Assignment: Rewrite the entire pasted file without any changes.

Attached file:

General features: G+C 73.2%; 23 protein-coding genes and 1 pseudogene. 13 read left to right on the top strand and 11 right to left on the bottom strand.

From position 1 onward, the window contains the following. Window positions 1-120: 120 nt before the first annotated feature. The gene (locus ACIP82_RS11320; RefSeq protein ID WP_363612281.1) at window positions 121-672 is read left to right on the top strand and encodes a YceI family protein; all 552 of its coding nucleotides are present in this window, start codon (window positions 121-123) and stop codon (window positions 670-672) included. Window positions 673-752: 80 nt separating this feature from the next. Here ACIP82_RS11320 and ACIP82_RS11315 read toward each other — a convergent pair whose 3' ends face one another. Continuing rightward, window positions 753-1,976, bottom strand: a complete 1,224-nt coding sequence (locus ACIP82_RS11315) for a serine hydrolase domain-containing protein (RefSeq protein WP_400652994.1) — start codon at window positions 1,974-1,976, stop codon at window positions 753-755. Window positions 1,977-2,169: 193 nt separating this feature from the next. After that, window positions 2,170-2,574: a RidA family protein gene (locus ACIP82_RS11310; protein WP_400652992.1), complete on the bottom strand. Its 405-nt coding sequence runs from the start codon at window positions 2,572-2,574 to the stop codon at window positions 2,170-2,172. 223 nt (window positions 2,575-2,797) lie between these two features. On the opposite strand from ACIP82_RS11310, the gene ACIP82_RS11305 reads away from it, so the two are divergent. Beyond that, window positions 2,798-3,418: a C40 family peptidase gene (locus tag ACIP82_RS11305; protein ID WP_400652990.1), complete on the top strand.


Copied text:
General features: G+C 73.2%; 23 protein-coding genes and 1 pseudogene. 13 read left to right on the top strand and 11 right to left on the bottom strand.

From position 1 onward, the window contains the following. Window positions 1-120: 120 nt before the first annotated feature. The gene (locus ACIP82_RS11320; RefSeq protein ID WP_363612281.1) at window positions 121-672 is read left to right on the top strand and encodes a YceI family protein; all 552 of its coding nucleotides are present in this window, start codon (window positions 121-123) and stop codon (window positions 670-672) included. Window positions 673-752: 80 nt separating this feature from the next. Here ACIP82_RS11320 and ACIP82_RS11315 read toward each other — a convergent pair whose 3' ends face one another. Continuing rightward, window positions 753-1,976, bottom strand: a complete 1,224-nt coding sequence (locus ACIP82_RS11315) for a serine hydrolase domain-containing protein (RefSeq protein WP_400652994.1) — start codon at window positions 1,974-1,976, stop codon at window positions 753-755. Window positions 1,977-2,169: 193 nt separating this feature from the next. After that, window positions 2,170-2,574: a RidA family protein gene (locus ACIP82_RS11310; protein WP_400652992.1), complete on the bottom strand. Its 405-nt coding sequence runs from the start codon at window positions 2,572-2,574 to the stop codon at window positions 2,170-2,172. 223 nt (window positions 2,575-2,797) lie between these two features. On the opposite strand from ACIP82_RS11310, the gene ACIP82_RS11305 reads away from it, so the two are divergent. Beyond that, window positions 2,798-3,418: a C40 family peptidase gene (locus tag ACIP82_RS11305; protein ID WP_400652990.1), complete on the top strand.